Crisis of Homelessness Affects 500,000 People

Lack of Housing Affordability, Needs of Homeless Youth and Rural Areas an Obstacle to Ending Homelessness in the US

A recent Enterprise blog post reported that a hearing “An Overview of Homelessness in America” was held by the U.S. House of Representatives Subcommittee for Housing and Insurance last month. The hearing examined the current state of homelessness in the United States given that “Over 500,000 people were experiencing homelessness on a given night in January 2017.”

The hearing centered around comprehensive approaches to housing assistance programs for those experiencing homelessness in order to address the needs of all vulnerable populations.

  • A key theme of the hearing was a unanimous acceptance of the fact that housing affordability is a major obstacle in ending homelessness across the country.
  • As housing prices continue to rise across the country there has also been a steady increase in the number homeless individuals. Similarly, homelessness among the youth population has become a growing concern.
  • “One in thirty youth, aged 13-17, and one in ten young adults, aged 18-25, experienced a form of homelessness over a 12-month period.”
  • The solution to the increase in youth homelessness has been implementing workforce and community-based housing, particularly targeting foster care alumni. This is a promising approach to decreasing the homeless youth population.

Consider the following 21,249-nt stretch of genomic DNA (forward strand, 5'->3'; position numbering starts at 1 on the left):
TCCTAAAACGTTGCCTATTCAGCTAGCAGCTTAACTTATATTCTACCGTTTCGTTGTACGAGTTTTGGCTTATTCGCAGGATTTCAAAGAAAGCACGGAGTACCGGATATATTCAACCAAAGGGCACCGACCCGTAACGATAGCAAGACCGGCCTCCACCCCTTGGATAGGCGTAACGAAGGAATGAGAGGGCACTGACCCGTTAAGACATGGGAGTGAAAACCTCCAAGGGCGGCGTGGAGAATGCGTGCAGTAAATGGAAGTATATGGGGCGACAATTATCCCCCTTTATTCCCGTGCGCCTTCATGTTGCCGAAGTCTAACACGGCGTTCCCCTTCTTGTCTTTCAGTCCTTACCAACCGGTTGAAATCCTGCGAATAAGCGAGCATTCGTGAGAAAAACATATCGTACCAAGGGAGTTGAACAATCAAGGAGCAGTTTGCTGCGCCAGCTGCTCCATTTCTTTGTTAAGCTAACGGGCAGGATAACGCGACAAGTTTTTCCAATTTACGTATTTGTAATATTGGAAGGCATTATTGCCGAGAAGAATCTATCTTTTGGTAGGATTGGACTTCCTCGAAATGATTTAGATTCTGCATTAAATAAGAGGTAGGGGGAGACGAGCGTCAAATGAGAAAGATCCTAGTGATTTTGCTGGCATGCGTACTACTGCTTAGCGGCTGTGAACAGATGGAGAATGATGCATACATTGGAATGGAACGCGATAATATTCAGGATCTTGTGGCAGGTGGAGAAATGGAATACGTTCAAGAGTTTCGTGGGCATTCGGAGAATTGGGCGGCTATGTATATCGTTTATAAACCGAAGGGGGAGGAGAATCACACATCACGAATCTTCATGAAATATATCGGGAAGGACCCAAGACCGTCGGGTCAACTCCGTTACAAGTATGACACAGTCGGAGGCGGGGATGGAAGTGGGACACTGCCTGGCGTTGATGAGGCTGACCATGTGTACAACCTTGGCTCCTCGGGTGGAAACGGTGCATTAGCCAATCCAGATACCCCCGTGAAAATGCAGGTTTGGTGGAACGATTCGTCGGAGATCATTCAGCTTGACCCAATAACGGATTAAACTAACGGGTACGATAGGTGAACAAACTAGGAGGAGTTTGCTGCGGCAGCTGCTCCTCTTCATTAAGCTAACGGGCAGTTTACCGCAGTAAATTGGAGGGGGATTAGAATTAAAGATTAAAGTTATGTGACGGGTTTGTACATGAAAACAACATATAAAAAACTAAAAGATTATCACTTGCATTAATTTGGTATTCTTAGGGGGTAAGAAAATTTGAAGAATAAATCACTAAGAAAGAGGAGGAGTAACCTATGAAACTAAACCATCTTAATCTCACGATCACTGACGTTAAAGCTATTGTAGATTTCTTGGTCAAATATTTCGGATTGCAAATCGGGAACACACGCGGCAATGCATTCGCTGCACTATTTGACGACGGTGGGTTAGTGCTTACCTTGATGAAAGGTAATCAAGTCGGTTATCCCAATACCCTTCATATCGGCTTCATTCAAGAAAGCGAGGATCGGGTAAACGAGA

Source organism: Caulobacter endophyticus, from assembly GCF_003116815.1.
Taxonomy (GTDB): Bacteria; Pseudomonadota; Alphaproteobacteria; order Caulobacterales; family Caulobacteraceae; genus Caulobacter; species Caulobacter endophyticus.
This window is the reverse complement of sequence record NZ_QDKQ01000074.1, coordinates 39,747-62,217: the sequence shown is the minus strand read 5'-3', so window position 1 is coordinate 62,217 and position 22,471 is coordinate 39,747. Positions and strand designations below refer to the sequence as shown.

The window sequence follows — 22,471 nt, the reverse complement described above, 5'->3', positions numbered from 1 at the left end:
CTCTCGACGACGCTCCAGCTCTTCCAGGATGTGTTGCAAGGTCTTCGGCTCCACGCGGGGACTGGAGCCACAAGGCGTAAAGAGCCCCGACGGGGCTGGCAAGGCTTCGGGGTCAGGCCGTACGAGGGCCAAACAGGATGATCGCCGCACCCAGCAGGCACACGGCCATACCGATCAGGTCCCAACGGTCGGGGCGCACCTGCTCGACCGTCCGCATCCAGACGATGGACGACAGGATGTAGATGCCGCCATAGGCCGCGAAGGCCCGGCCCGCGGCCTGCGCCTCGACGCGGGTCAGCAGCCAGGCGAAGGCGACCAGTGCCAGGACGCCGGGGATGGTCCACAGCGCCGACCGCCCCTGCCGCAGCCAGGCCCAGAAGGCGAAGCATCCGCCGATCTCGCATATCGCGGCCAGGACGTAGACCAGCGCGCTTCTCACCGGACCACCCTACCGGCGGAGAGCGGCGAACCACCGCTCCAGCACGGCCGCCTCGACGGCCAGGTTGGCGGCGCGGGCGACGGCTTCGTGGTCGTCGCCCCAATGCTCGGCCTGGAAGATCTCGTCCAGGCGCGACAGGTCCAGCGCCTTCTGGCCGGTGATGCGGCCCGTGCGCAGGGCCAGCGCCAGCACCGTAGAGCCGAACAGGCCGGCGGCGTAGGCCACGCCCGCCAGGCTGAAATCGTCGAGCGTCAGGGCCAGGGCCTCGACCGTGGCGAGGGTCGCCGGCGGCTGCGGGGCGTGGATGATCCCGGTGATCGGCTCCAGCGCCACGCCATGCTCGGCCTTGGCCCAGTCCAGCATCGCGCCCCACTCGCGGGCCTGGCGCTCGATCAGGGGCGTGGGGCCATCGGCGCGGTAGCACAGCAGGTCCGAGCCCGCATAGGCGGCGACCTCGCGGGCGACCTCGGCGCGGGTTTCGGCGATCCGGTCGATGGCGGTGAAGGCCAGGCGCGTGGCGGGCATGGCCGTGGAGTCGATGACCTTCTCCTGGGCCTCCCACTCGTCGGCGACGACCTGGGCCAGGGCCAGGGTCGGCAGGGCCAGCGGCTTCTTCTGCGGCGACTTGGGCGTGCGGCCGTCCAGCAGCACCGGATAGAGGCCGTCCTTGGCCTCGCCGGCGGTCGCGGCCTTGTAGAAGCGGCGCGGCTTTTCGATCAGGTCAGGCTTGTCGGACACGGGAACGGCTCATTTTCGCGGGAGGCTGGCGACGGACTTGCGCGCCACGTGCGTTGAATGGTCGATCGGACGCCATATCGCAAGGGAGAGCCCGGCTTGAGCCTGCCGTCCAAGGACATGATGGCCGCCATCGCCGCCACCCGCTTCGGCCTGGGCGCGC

• Another key theme of the hearing was that rural and urban homelessness differ in that rural communities face barriers of “low wages, underemployment, lack of public transportation and geographic and social isolation.”
  • Therefore, rural and urban homelessness must be addressed differently. Speakers at the hearing acknowledged that although the U.S. Dept. of Housing and Urban Development (HUD) homeless assistance programs have been resulting in a decline in homelessness, additional federal resources and collaboration is necessary to address the urgent needs of the homeless.
  • This theory centers around the idea that people facing homelessness also face other related issues, for instance, the lack of healthcare or employment, and these issues must also be addressed in order to ensure permanent results in ending homelessness.

Many members of the subcommittee expressed their approval of the increase in funding for critical U.S. Dept. of Housing and Urban (HUD) programs in the House Transportation, Housing and Urban Development fiscal year 2019 appropriations bill.

The support for increased funding demonstrates strong support for ending homelessness.

On July 25th, a Congressional Reception will be held at the Dirksen Senate Auditorium in Washington D.C. This event will allow New Jersey Residents who are working poor, below the poverty line and or impacted by homelessness to urge their elected officials in Washington to make No Cuts to Housing and remind them that Oportunity Starts at Home.

Register today to attend the Congressional Reception.

Click here for more information about the Congressional Reception. You can also follow @OppStartsatHome in order to learn more about the National Low Income Housing Coalition’s Opportunity Starts at Home Campaign. Follow the event with these hashtags #NJHillDay #NoHousingCuts and @OppStartsatHome.

Enterprise Blog on the Overview on Homelessness

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